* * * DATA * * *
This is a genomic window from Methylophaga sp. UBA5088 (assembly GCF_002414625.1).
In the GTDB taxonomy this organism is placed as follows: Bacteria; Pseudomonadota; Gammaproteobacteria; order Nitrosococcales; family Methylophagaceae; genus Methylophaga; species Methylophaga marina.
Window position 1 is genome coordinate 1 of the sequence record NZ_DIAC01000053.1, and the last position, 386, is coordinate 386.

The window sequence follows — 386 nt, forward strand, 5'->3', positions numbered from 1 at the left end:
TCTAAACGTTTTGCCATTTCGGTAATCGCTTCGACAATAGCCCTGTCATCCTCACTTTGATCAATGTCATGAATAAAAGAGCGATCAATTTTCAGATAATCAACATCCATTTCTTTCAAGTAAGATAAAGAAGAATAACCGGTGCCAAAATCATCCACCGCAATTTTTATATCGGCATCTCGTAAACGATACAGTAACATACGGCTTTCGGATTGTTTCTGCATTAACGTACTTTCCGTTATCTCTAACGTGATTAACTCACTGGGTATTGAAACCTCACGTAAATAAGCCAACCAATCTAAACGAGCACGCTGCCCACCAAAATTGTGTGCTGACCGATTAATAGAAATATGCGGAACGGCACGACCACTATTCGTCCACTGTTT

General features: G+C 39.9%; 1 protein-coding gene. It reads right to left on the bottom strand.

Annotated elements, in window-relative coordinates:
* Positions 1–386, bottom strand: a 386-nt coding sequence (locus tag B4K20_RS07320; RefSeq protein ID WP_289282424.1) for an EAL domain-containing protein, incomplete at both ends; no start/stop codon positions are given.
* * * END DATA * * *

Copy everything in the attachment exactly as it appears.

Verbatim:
This is a genomic window from Methylophaga sp. UBA5088 (assembly GCF_002414625.1).
In the GTDB taxonomy this organism is placed as follows: Bacteria; Pseudomonadota; Gammaproteobacteria; order Nitrosococcales; family Methylophagaceae; genus Methylophaga; species Methylophaga marina.
Window position 1 is genome coordinate 1 of the sequence record NZ_DIAC01000053.1, and the last position, 386, is coordinate 386.

The window sequence follows — 386 nt, forward strand, 5'->3', positions numbered from 1 at the left end:
TCTAAACGTTTTGCCATTTCGGTAATCGCTTCGACAATAGCCCTGTCATCCTCACTTTGATCAATGTCATGAATAAAAGAGCGATCAATTTTCAGATAATCAACATCCATTTCTTTCAAGTAAGATAAAGAAGAATAACCGGTGCCAAAATCATCCACCGCAATTTTTATATCGGCATCTCGTAAACGATACAGTAACATACGGCTTTCGGATTGTTTCTGCATTAACGTACTTTCCGTTATCTCTAACGTGATTAACTCACTGGGTATTGAAACCTCACGTAAATAAGCCAACCAATCTAAACGAGCACGCTGCCCACCAAAATTGTGTGCTGACCGATTAATAGAAATATGCGGAACGGCACGACCACTATTCGTCCACTGTTT

General features: G+C 39.9%; 1 protein-coding gene. It reads right to left on the bottom strand.

Annotated elements, in window-relative coordinates:
* Positions 1–386, bottom strand: a 386-nt coding sequence (locus tag B4K20_RS07320; RefSeq protein ID WP_289282424.1) for an EAL domain-containing protein, incomplete at both ends; no start/stop codon positions are given.